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Govt urged to take action as Rwanda legalises medical use of Cannabis

Rwanda has passed a new order that legalises medical use of Cannabis, also known as marijuana. PHOTO / FILE

As Uganda’s government remains undecided on its position to license individuals and companies to grow and produce Cannabis also known as marijuana, Rwanda has passed a new order that legalises the medical use of the crop, as the country moves closer to mass production and export of the multi-billion-dollar cash crop.

By doing so, Rwanda became the latest African country to legalise the growth of marijuana for medical purposes, as it seeks to establish itself in the multibillion business and tap into the benefits of the crop such as creating jobs and increasing the country’s revenue.

“The government of Rwanda is considering the development of a medical cannabis industry in Rwanda, targeting medicinal and therapeutic products. With a focus on export markets and value-addition. The government seeks to participate in the economic opportunities that this growing sector offers,” the statement reads in part.

Unlike Uganda where local and foreign investors intending to participate in the commercial growing of medical marijuana or cannabis are frustrated over the red tape in opening up the business for agricultural licensing, in Rwanda, aspiring investors are only required to establish high-level security to their establishments such as double-layered fencing, ensuring patrol control in between the two layers of the fence, hiring a licensed private security service company to secure the facility 24 hours a day, security lighting, video surveillance cameras, watchtowers, an intrusion detection system, a communication control room, bright signage, among others.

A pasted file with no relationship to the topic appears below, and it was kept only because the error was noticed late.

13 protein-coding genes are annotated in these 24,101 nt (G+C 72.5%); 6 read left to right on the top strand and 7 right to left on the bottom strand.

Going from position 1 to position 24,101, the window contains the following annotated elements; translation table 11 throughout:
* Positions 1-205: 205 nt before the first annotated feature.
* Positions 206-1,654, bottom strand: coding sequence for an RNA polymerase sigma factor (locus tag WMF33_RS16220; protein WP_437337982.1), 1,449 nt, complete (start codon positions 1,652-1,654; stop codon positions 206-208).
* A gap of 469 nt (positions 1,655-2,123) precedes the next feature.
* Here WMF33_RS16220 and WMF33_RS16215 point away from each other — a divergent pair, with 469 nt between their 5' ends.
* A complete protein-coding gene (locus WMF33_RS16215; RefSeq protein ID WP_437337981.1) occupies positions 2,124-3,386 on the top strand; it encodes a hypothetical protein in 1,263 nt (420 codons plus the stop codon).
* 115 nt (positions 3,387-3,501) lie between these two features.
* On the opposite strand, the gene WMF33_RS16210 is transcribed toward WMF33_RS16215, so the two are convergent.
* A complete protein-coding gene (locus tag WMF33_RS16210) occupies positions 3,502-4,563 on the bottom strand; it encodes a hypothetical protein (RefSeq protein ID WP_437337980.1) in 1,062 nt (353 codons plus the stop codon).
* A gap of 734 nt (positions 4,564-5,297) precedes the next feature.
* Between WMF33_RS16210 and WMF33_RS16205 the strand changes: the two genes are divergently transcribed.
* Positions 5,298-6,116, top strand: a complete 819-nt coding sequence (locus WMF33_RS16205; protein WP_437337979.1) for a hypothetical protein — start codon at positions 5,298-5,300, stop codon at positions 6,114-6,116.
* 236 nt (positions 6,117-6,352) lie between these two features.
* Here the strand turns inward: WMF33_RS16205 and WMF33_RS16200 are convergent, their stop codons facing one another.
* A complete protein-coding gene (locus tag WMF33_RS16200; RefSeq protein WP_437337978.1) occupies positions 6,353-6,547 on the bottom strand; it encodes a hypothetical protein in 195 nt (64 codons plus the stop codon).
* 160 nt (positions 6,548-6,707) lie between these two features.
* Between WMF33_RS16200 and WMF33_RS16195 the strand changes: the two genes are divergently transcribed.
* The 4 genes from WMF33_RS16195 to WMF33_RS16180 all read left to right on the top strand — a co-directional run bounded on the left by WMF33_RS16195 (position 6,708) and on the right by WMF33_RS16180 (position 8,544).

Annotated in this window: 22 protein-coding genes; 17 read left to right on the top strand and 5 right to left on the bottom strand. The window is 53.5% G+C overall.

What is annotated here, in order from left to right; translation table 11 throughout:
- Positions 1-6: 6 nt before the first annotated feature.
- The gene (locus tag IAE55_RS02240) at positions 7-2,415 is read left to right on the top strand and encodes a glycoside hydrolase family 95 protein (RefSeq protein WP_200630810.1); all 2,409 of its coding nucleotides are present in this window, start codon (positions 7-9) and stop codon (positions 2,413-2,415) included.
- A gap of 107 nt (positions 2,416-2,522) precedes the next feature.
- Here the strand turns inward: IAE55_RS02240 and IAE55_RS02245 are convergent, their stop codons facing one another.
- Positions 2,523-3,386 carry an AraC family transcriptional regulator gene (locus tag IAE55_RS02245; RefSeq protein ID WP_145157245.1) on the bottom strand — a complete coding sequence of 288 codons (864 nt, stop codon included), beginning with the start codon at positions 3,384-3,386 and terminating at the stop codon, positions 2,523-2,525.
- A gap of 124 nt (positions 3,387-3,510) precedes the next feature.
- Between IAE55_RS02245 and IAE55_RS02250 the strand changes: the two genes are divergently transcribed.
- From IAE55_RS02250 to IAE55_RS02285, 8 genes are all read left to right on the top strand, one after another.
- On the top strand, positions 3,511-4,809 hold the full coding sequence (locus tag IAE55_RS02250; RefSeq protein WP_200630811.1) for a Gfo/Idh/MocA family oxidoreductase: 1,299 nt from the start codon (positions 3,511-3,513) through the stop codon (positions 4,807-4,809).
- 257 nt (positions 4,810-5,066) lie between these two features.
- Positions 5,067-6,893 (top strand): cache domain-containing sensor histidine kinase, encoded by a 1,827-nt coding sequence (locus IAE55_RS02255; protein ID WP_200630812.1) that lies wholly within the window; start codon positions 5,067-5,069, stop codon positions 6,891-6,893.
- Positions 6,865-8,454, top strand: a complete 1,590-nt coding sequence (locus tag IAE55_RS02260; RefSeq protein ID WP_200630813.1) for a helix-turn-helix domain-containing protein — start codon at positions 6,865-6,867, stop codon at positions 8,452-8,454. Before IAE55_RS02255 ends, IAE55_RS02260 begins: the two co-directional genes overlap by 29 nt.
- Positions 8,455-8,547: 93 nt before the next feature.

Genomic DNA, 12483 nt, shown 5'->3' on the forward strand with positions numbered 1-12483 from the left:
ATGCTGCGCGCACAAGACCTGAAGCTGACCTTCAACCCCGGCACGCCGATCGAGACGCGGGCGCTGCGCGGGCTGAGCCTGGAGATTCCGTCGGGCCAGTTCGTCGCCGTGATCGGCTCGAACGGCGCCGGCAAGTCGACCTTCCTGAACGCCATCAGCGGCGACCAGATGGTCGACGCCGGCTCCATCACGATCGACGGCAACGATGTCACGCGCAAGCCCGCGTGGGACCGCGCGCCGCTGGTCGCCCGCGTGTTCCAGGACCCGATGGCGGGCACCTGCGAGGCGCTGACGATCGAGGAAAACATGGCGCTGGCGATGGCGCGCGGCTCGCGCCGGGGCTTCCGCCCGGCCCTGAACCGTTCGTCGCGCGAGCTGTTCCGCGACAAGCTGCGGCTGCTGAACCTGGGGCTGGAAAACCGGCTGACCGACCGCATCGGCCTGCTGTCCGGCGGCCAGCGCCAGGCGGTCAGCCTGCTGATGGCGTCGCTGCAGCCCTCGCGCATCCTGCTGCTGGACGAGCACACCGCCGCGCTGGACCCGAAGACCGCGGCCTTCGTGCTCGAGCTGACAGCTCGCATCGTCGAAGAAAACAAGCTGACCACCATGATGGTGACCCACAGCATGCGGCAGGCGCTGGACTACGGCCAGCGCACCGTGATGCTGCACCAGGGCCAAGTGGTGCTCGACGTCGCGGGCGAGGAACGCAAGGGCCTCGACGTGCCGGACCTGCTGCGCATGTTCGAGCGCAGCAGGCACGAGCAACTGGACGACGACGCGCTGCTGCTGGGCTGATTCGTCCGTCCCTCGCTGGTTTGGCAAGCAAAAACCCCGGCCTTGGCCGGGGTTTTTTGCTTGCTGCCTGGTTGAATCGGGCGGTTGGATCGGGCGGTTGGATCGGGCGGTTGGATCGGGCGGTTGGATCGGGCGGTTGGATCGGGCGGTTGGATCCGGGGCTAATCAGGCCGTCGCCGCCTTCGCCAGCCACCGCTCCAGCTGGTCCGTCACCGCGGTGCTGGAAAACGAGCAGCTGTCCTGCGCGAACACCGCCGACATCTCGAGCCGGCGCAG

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The new Ministerial Order No 003/MoH/2021 of 25/06/2021 Relating to the Cannabis and Cannabis Products stipulates that “any investor or person who is committed to performing any activity of cultivation, processing, importation, export, and use of Cannabis and Cannabis products, for medical or research purposes” is eligible to do so.

Not adhering to the guidelines will result in an administrative fine of not less than Rwf1 million and not more than Rwf50 million (Approximately $1015-$50,787). If the offense is repeated, the fine payable is doubled.

Article 18 of the order states that “The competent authority suspends a licence if the license holder does not comply with provisions of the Order and those of relevant laws or regulations.”

According to Rwanda Development Board (RDB), the Government of Rwanda expects the sector to generate significant export revenues and employment opportunities in high-value agriculture and agro-processing.

The order comes after the passing of the National Pharmaceutical Product Pricing and Containment policy in October 2020. Rwanda is a signatory to all relevant UN conventions relating to narcotics.

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Rwanda joins African countries like Lesotho, Morocco, Uganda and Zimbabwe that have legalised medical use of marijuana.

The production of Cannabis in Rwanda will be done in adherence to the law governing narcotic drugs, psychotropic substances and precursors. The law still categorises Cannabis under illegal narcotics.

The law governing narcotic drugs, psychotropic substances and precursors, imposes fines of between Rwf500,000 ($507) and Rwf5m ($5,078) and prison terms of between three to five years for anyone found illegally using marijuana.


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